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I'm conducting my Ph.D dissertation research on how ultra endurance athletes develop self-leadership habits that they apply to executive leadership pursuits. Ultra endurance is defined as foot races longer than a marathon, IM triathlon of any brand, multi day stage races, adventure races, swims longer than a 10km, etc, for the purposes of this research. I'm using a mixed methods approach, utilizing a quantitative measure to assess self-leadership followed by a qualitative interview. The questions are focused the lived experiences of the athlete and how these experiences have shaped their habits. No questions pertain to training, racing, professional, or trade secrets.
I'm posting this in the women's forum because I am looking for women who are both ultra endurance athletes and executive leaders. Right now my population is all male. I don't want diversity for the sake of diversity. Women and men lead differently based on personality and brain physiology. I'd like to explore these differences in my research and balance the results. Likewise, I'm really curious about how training and racing shapes habits for men and women. Do similar experiences yield similar results?
If you are interested or have any questions, please send me a PM. I can provide academic and professional references as needed.
Thank you in advanced.
Try contacting Christie Wellington on twitter she is well connected in this community and it is a subject close to her heart.
She also did an ultra a couple of months ago!
Last edited by:
: Oct 31, 17 15:01
Thanks! I took your suggestion and reached out through her website. Don't have a twitter account...probably should have asked my teenager...
How are you defining "executive leader"?
Thanks! I'll reach out to both.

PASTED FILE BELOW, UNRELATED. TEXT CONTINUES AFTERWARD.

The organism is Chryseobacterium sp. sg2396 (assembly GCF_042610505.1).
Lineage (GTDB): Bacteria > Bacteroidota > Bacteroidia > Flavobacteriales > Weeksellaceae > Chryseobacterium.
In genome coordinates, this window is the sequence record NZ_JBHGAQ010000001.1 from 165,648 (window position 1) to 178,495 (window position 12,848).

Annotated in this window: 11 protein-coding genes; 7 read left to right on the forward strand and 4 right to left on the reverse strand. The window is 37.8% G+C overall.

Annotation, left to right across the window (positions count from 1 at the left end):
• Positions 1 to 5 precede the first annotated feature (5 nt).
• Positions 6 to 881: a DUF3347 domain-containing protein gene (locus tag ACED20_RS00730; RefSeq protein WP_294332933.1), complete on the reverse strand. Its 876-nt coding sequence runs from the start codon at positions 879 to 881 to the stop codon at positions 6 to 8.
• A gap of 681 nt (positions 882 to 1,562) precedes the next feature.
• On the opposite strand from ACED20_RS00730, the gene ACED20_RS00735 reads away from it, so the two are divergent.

Thanks for asking; I should have elaborated on that in my initial post. The short answer is "it depends". I start with the Bureau of Labor Statistics characteristics: at least a bachelor's degree, earn $104k per year or higher, 5-7 years professional experience (including education) and hold a generally accepted C-suite type position (CEO, CFO, COO, etc).
From there I apply the following (again from BLS), "executives devise strategies and policies to ensure that an organization meets its goals. They plan, direct, and coordinate operational activities of companies and organizations" to determine if a person can be considered an executive. There is some discretion on my part and if I'm unsure I defer to my committee chair for guidance.
I do keep the definition rather broad as I found when doing my research it is nearly impossible to have one complete definition of "executive leader" once you move out of the business realm. For example, if you are a lead education planner at a school or college, you are planning and implementing policies that help an organization achieve its goals along with being responsible for dozens of people. In the military, a captain is a company (junior/mid grade) officer but can be responsible for over 200 people, millions of dollars worth of equipment and a large geographic area. Compare that to a lead surgeon in a cardiac unit with a handful of folks on their team but still massive amounts of responsibility.
If you don't mind or are curious, please feel free to PM me. Thanks again!